We at Family and media often propose analyses, research done on the media, on the world of communications in general, and on the family.
We like to report data with context, so as to offer tools for discerning, interpreting, and building better relationships with others (especially within the family), while also taking into account our use of technology.
Now, if you’ll allow me, I’d like to present you the results of study that could easily be in any home (which, being part of a family and the mother of two very young children, has been quite applicable). My husband––who knows about as much about communication as a volleyball player on a soccer field––came up with a proposal, which helped us greatly, and I thought it might help you too….
If a phone call is the only way to get out of the house
These days, we are mostly staying indoors. I don’t even know why I have to repeat it! We all know that there is a pandemic going on, and that it isn’t allowed (or at least not recommended) to see very many people, except if necessary.
Let me preface this by saying that we are a very active family, who before the pandemic loved to leave the house, take walks, even simply visit a nativity scene at Christmas time or go to a fair.
Like everyone else, we suddenly found ourselves stuck within the four walls of our home, far from family and friends, with our only means of seeing people being through our cell phones.
Technology: A means of uniting and dividing
As we have many relationships that matter to us, it’s a given that we might use technology a little more these days. It is the only way to keep in touch with people we cannot meet in the flesh right now.
We prefer face-to-face, being physically together, but in order to make the most of the circumstances while waiting for life to go back to normal, why not take advantage of the benefits that modern media offer us?
However, as time went by and the health crisis continued, we realized that many of the days we spent on Christmas holiday as a family meant that we were ‘far away’ from each other and ‘close to’ others.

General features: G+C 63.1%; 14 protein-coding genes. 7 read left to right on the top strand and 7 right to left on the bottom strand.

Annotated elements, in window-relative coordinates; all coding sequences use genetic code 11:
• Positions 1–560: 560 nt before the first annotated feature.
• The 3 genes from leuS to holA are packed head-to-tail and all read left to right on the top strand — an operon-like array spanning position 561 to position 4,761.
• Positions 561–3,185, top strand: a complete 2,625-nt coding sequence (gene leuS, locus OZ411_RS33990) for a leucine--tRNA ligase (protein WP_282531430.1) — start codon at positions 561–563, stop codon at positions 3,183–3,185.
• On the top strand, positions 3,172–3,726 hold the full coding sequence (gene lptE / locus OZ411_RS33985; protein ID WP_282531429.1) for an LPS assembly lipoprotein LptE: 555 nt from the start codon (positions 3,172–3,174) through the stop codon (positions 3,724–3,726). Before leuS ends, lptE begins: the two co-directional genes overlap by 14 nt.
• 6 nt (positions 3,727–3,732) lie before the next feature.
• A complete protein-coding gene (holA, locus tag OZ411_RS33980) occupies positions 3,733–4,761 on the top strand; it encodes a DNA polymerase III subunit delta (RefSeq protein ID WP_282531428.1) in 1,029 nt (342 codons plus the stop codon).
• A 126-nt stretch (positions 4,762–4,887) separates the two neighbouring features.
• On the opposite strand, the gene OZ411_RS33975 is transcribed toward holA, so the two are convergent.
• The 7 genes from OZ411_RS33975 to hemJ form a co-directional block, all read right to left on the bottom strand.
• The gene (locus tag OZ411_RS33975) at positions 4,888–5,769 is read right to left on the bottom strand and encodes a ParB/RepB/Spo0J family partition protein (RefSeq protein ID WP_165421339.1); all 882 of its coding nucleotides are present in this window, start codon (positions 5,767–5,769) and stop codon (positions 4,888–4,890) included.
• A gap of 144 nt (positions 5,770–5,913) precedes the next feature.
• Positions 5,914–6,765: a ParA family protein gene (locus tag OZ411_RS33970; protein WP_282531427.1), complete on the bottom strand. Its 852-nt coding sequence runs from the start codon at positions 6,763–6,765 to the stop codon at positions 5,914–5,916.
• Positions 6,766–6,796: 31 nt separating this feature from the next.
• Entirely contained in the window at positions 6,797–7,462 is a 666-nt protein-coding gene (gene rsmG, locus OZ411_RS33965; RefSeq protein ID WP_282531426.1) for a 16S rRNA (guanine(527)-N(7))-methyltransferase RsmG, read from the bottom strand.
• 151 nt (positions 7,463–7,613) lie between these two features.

We realized that we were getting too absorbed in our cell phones. So one Sunday morning, my husband got up and said, “Why don’t we have the first smartphone-free day?” and laid out the rules of the game for me…
Smartphone-free days should not be seen as a time of exclusion from the rest of the world, but rather as an opportunity to spend quality time with one’s family.
Phones are not silenced or switched off for the whole day (in case of emergency or if someone needs something), but the internet data is switched off, leaving only the ringer on instead (“If someone really needs to talk to us they will call!”).
You look at your messages or social media for about 15 minutes as soon as you wake up, another 15 minutes at noon, and then you pick up the phone again around 7 p.m.
One is not completely estranged from one’s contacts, but one uses one’s mobile phone in a very controlled manner, at set times.
The benefits of cell-free days…
At the end of the first smartphone-free day, we took stock and realized that:
- On a phone-free day, household chores are finished much quicker.
- We don’t get bored, on the contrary, we are more creatively stimulated.
- We are more focused on the children (on questions, games, the progress they are making at school, and in their activities).
- We are more inclined to think of new topics of conversation.
- And…we laugh more.
If you are going through a crisis, if you feel tired, nervous, or bored, try to plan a smartphone-free day at your home too: you might be pleasantly surprised!